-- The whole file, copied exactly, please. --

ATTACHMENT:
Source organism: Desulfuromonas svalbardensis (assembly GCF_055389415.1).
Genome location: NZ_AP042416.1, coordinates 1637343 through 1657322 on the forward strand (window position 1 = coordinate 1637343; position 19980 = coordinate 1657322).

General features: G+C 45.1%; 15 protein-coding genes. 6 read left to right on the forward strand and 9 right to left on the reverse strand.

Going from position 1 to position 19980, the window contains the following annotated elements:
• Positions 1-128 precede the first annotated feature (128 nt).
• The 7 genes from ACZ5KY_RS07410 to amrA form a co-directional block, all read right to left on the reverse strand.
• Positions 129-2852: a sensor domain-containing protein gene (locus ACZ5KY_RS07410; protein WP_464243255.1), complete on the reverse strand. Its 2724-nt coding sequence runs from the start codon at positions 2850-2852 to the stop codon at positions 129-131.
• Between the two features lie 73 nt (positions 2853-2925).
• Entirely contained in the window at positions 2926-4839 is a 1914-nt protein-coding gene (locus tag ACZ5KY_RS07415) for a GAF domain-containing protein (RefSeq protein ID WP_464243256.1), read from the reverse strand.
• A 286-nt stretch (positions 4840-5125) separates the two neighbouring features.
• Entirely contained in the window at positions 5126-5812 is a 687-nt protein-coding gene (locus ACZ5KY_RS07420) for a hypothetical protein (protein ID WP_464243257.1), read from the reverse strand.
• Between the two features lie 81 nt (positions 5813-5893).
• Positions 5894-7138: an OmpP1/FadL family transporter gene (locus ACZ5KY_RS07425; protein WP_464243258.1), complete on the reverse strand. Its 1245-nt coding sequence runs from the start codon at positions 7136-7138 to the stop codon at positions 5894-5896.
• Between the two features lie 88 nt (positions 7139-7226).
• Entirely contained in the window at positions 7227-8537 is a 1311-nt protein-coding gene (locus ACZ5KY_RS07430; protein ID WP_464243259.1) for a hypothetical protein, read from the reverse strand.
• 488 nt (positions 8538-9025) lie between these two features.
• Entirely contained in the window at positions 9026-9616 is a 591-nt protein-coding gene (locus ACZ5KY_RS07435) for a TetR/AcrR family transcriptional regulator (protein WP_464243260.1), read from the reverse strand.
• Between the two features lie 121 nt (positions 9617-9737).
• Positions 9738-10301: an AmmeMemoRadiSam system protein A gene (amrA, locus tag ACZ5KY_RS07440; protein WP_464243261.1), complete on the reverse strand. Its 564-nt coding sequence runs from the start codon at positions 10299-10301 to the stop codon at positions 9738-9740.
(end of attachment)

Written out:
Source organism: Desulfuromonas svalbardensis (assembly GCF_055389415.1).
Genome location: NZ_AP042416.1, coordinates 1637343 through 1657322 on the forward strand (window position 1 = coordinate 1637343; position 19980 = coordinate 1657322).

General features: G+C 45.1%; 15 protein-coding genes. 6 read left to right on the forward strand and 9 right to left on the reverse strand.

Going from position 1 to position 19980, the window contains the following annotated elements:
• Positions 1-128 precede the first annotated feature (128 nt).
• The 7 genes from ACZ5KY_RS07410 to amrA form a co-directional block, all read right to left on the reverse strand.
• Positions 129-2852: a sensor domain-containing protein gene (locus ACZ5KY_RS07410; protein WP_464243255.1), complete on the reverse strand. Its 2724-nt coding sequence runs from the start codon at positions 2850-2852 to the stop codon at positions 129-131.
• Between the two features lie 73 nt (positions 2853-2925).
• Entirely contained in the window at positions 2926-4839 is a 1914-nt protein-coding gene (locus tag ACZ5KY_RS07415) for a GAF domain-containing protein (RefSeq protein ID WP_464243256.1), read from the reverse strand.
• A 286-nt stretch (positions 4840-5125) separates the two neighbouring features.
• Entirely contained in the window at positions 5126-5812 is a 687-nt protein-coding gene (locus ACZ5KY_RS07420) for a hypothetical protein (protein ID WP_464243257.1), read from the reverse strand.
• Between the two features lie 81 nt (positions 5813-5893).
• Positions 5894-7138: an OmpP1/FadL family transporter gene (locus ACZ5KY_RS07425; protein WP_464243258.1), complete on the reverse strand. Its 1245-nt coding sequence runs from the start codon at positions 7136-7138 to the stop codon at positions 5894-5896.
• Between the two features lie 88 nt (positions 7139-7226).
• Entirely contained in the window at positions 7227-8537 is a 1311-nt protein-coding gene (locus ACZ5KY_RS07430; protein ID WP_464243259.1) for a hypothetical protein, read from the reverse strand.
• 488 nt (positions 8538-9025) lie between these two features.
• Entirely contained in the window at positions 9026-9616 is a 591-nt protein-coding gene (locus ACZ5KY_RS07435) for a TetR/AcrR family transcriptional regulator (protein WP_464243260.1), read from the reverse strand.
• Between the two features lie 121 nt (positions 9617-9737).
• Positions 9738-10301: an AmmeMemoRadiSam system protein A gene (amrA, locus tag ACZ5KY_RS07440; protein WP_464243261.1), complete on the reverse strand. Its 564-nt coding sequence runs from the start codon at positions 10299-10301 to the stop codon at positions 9738-9740.